According to the National Day Calendar, today is National I Want You To Be Happy Day. Sounds generous, right? But as I learned last month, it ain’t necessarily so.
The Baader-Meinhof Phenomenon is the phenomenon where something you recently learned suddenly appears ‘everywhere’. Also called Frequency Bias (or Illusion), the Baader-Meinhof Phenomenon is the seeming appearance of a newly-learned (or paid attention to) concept in unexpected places.
One of the reasons I bought my car was its unique bluish metal color — Dolomite Silver. Visions of Italy’s Dolomite mountains and ice-blue glaciers made me dreamy. Until a few weeks later when I began to notice silver cars. Everywhere. They seemed to be the only cars on the road.
“If everyone is thinking alike, then somebody isn’t thinking.”
Following the crowd makes me uncomfortable. If it’s a best-seller, top-rated, in fashion, popular…or everywhere, then I’m likely not to like it. I like weird. So like a kid left alone with drawing paper, colored pens, stickers, stamp and ink pads, I decide to pinstripe my brand new car.
Aaron arrives in the morning with an array of enamel paint colors. We choose a shade named peacock blue for the lines. He would use white/gray for the stars. Late morning, he calls me outside to look at the color on the car. “Hmm. I don’t know, it’s kind of bright,” I said politely. He assures me, “It’ll look different in the sunlight and in the shade.” I acquiesce, “You’re the artist.”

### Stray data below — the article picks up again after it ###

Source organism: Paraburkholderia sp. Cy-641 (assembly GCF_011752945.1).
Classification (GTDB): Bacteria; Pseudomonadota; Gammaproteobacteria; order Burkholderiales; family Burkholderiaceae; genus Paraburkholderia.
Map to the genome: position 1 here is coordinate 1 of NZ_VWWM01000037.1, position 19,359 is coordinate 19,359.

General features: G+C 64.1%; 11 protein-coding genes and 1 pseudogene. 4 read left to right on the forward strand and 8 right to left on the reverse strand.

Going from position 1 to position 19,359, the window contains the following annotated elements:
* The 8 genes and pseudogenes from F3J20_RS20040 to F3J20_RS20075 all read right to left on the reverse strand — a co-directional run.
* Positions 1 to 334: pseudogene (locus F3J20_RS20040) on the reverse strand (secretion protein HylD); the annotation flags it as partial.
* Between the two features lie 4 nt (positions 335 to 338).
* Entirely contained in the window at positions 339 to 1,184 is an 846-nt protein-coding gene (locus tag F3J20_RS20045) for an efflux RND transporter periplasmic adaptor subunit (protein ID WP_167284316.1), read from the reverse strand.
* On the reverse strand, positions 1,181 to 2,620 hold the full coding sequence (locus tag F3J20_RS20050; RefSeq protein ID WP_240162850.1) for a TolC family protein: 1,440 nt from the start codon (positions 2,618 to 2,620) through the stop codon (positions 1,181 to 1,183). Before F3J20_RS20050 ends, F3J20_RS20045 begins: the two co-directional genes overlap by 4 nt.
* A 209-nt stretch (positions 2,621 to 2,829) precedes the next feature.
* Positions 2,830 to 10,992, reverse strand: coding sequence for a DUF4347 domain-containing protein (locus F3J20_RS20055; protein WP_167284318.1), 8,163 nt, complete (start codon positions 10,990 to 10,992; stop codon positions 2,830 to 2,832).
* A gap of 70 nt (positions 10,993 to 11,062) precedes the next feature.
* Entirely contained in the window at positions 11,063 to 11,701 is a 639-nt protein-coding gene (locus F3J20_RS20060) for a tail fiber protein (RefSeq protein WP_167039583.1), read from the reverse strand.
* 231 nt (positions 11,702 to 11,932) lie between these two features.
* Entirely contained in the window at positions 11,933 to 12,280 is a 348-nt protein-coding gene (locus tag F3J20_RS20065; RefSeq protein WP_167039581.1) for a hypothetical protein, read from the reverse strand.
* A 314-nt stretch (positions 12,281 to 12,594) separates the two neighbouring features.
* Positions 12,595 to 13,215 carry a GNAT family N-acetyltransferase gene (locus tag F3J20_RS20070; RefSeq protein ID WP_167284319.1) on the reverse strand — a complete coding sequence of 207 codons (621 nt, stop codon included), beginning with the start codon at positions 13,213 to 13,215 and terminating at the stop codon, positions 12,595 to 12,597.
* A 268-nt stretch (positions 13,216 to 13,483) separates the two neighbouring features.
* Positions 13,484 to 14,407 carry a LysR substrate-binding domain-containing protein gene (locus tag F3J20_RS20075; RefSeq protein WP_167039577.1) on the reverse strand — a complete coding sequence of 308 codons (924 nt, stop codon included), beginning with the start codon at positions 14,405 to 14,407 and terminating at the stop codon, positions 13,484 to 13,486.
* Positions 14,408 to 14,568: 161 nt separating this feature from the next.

The designs are rad, but the colors are unsettling — the blue reminds me of the handicap parking sign color; the stars are dull and without shimmer. Maybe, hopefully, the colors will grow on me. By now it’s late afternoon and time to stop the madness. To make him feel good and happy, I practically dance around the car saying, “I love it! I love it!” Liar, liar, pants on fire.
Days later in text I write to Aaron: I know you said the existing color would change but it’s still too neon. He replies: I was under the impression that you loved the color otherwise I would’ve tried to wipe it off the same day. Then I call him to speak in person. “This has been another life lesson for me. You see, I like to make others feel good — sometimes at the expense of me feeling good — which is unfair to all involved.”
This costly lesson, yet to be determined if learned, is on me. Next time — One: Trust myself. Just because I’m not an “artist” doesn’t mean I don’t know what I like. Two: Honesty, with tact and a gentle tone, is The Way. Three: It’s not selfish to want you AND me, to be happy.
Since then, driving around town and on a corner I’ve passed a hundred times, I spy impressive pinstriping artwork on a trash receptacle. Eddie’s Custom Cars. Right here in Morro Bay. Wolfgang is painting my car as I write this post. So far, I believe the color is going to be perfection and the stars, the stars are going to twinkle…
Wolf just texted. Ready tomorrow. Photos forthcoming…
“Everybody plays the fool, no exception to the rule.” – The Main Ingredient